It was only supposed to be the blogging equivalent of a gap year but somehow, once out of the habit, it became inexplicably impossible for me to get back into the habit again. So three years have passed and I have made a new year’s resolution to gently begin flexing my blogging muscles again.

I am moved to write again because of the loss of a very special friend, Alan Craigie. I think it will be difficult for me to truly do him justice in this post however, but having a written record of this superbly creative, witty, and intelligent man seems somehow vital and I wanted you, unknown people in cyberspace, to know him a little better.



Alan passed away in September and in the four months since, we have begun to miss him more acutely than ever. He was a truly unique individual; softly spoken but devastatingly witty, generous but anarchic, his intelligence surpassed us all by far. The breadth of the things he knew about and the depth of what he could remember was truly astounding – 20 years after reading a book or seeing a film when all that was left in my hazy memory was that ‘I liked it’ or alternatively, that ‘I didn’t like it’, Alan could recall all the plot intricacies and describe the characters in the most minute detail.

He was always our barometer of good taste; quirky and stylish in all things whether it was interior design, taste in film, music, books or food. I discovered so many new things through Alan – King Creosote, Modest Mouse, Murakami, Powell and Pressburger films, Eames, Fos, soft shell crab, Pedro Ximenez to name but a small handful …

Having both studied English Literature at Glasgow Uni we both decided, over a post-tennis match pint, to do a post-graduate course in technology and media. Alan immediately saw the design potential in Flash and whereas the rest of us spent our time learning how to make a circle bounce crudely across a computer screen, Alan went off and in a week had created a beautiful, pulsating jelly fish that hypnotically followed your cursor around the screen. He never worked for anyone but himself after finishing that course, such was the demand for his unique mix of design flair and technical expertise.

He was creative in so many ways. Our house, as with so many of his friends’, is full of his exquisite art and photographs, gifts from him over the years. In my own pursuit of photography, Alan was my litmus test; if he thought the image was good, then I knew it had merit. I remember being high on a mountainside in the Himalayas, thinking how best to do justice to the breathless landscape around me and saying very explicitly to myself ‘How would Alan take this photo? What would he do now?’ Many of my own images, I feel, are shamelessly influenced by some of his images.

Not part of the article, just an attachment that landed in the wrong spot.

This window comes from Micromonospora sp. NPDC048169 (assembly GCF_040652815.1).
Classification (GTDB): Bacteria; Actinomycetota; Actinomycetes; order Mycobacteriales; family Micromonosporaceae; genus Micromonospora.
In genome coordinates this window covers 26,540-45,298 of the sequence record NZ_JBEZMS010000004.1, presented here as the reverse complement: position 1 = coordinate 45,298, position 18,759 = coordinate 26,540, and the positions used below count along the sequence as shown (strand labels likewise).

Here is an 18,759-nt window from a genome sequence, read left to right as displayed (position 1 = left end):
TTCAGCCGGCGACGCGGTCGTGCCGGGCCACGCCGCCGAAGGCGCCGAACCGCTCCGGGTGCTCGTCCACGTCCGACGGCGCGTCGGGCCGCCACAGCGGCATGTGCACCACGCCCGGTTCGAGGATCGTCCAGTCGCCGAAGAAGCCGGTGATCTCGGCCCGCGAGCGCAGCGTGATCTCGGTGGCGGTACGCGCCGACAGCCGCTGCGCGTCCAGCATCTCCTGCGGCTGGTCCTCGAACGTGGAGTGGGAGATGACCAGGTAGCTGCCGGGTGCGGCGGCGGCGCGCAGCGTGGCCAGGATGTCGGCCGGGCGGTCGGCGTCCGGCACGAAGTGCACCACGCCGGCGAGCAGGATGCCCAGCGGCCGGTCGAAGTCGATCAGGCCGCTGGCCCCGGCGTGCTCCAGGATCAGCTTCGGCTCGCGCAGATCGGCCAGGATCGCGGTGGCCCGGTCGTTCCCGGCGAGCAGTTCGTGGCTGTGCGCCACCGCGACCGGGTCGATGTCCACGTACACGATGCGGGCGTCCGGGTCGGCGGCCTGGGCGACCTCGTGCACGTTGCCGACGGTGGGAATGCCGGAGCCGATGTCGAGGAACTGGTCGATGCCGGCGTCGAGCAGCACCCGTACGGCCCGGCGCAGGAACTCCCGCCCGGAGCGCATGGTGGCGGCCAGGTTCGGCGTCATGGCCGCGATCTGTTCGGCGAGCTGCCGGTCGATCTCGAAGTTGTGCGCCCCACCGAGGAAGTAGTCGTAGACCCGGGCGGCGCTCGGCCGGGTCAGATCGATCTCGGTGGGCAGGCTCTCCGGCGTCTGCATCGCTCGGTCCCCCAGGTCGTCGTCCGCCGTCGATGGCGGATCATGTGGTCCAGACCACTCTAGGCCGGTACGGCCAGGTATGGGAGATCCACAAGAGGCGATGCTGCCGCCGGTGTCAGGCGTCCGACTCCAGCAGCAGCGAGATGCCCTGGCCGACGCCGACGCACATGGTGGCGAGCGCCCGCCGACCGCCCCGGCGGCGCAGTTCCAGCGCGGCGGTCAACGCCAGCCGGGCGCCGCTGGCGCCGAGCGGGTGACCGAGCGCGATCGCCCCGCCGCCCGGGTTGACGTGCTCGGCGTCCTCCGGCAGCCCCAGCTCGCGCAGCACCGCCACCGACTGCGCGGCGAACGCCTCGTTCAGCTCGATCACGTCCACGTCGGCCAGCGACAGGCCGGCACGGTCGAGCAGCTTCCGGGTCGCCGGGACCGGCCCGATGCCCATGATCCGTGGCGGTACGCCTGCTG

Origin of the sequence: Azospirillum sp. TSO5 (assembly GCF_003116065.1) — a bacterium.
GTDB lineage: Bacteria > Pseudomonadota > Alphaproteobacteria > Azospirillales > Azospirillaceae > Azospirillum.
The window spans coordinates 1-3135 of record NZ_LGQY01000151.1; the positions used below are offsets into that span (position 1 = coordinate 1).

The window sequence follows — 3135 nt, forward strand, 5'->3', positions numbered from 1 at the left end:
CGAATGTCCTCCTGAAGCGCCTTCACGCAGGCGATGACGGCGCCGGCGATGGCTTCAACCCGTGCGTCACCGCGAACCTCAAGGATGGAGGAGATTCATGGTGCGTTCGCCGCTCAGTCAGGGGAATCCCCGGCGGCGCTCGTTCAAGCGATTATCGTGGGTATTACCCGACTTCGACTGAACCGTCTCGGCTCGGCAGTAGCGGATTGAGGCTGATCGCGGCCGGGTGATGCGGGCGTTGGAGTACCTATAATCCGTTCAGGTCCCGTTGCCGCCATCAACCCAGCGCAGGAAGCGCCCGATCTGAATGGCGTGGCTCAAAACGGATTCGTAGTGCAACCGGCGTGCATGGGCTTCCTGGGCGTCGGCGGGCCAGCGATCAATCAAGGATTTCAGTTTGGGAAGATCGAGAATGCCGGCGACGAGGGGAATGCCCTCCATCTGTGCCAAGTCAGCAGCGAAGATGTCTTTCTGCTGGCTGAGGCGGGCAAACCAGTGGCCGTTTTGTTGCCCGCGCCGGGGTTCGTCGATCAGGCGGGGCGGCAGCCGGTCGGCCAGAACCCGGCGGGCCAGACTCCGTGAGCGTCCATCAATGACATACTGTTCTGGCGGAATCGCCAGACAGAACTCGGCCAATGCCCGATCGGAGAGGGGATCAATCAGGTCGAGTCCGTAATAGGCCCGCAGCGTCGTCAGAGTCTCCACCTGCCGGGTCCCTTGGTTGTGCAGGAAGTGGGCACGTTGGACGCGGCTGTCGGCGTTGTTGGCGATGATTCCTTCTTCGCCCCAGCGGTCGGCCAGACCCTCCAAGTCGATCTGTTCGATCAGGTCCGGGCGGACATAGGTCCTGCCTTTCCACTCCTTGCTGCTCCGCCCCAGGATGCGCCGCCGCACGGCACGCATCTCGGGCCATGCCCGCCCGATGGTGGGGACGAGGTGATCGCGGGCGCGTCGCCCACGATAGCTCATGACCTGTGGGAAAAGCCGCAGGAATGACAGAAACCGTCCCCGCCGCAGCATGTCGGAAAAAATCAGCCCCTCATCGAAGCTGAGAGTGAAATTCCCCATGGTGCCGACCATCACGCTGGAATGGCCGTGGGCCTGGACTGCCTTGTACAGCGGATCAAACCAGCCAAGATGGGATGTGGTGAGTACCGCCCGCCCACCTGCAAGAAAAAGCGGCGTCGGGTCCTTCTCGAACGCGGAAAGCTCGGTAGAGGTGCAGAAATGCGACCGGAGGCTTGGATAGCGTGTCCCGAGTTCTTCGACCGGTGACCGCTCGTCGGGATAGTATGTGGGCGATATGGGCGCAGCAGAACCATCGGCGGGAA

He received the devastating diagnosis of an aggressive, inoperable brain tumour in June 2014. We tried to meet up as much as possible in the months that followed; for Portuguese custard tarts or churros or a craft beer – all the things he loved. All dependent upon the rounds of treatment, the fatigue, his declining health. The last time I saw him, H, F, Alan and I all shared a chilled beer and a delicious Ninja bun in the Hospice, with a warm breeze blowing outside, as if life was continuing as normal. Looking back now, I think we spent much of last year in a wilful state of denial; that he would beat this terrible thing and we’d get our clever, witty, gentle friend back – but that was not to be.

This blog is predominantly about photography so I’m sharing some of the pictures I took in the immediate aftermath of Alan’s diagnosis, when we realised how few pictures we actually had of him, and suddenly felt strongly that we needed images of the artist as well as the art. 


But these photos are, of course, indistinguishable from the time and context in which they were taken; wrapped around the shock and fear of what this diagnosis meant, the anticipation of the treatment that was to come, the awkwardness in my reason for taking the photos in the first place, Alan’s discomfort in being the subject of the photos, and now, of course, the profound sadness at his loss.

You can see some of his best work on his Flickr site – craigie3000 – the most recent images he uploaded, taken during Neue Reekie in June 2015, indicative of how the tumour was affecting his sight but the ones that go back for years before that are so beautifully composed, perfectly capture moments; of Portobello, of the Highlands, of his beautiful boys and of Orkney – his spiritual home. They have a silence and a timelessness that I can only humbly aspire to in my own photography.

Alan’s father-in-law wrote the following poem, inspired by a painting Alan had given him about 25 years previously. It was read at the funeral and I have re-read many times since – I find it very moving and think it strikes a perfect note of farewell.

Shore Leave
by Bill Fulford

We watched them go
From the boat
Heads held high
Walking along the quay
Their footsteps echoing
As they went on up
Into the town

We called out to them
They heard us
Though none looked back
So we called again
This time subdued
Then said good bye
And let them go


Alan Craigie
31st Dec 1969 – 10th Sep 2015

2 Replies to “Alan Craigie”

  1. I’m glad to see you’re back blogging Jo. I’ve been missing reading you and admiring your photos. This is a very beautiful and touching tribute to your friend. He was a very talented photographer and I am very sad that he was taken so young.

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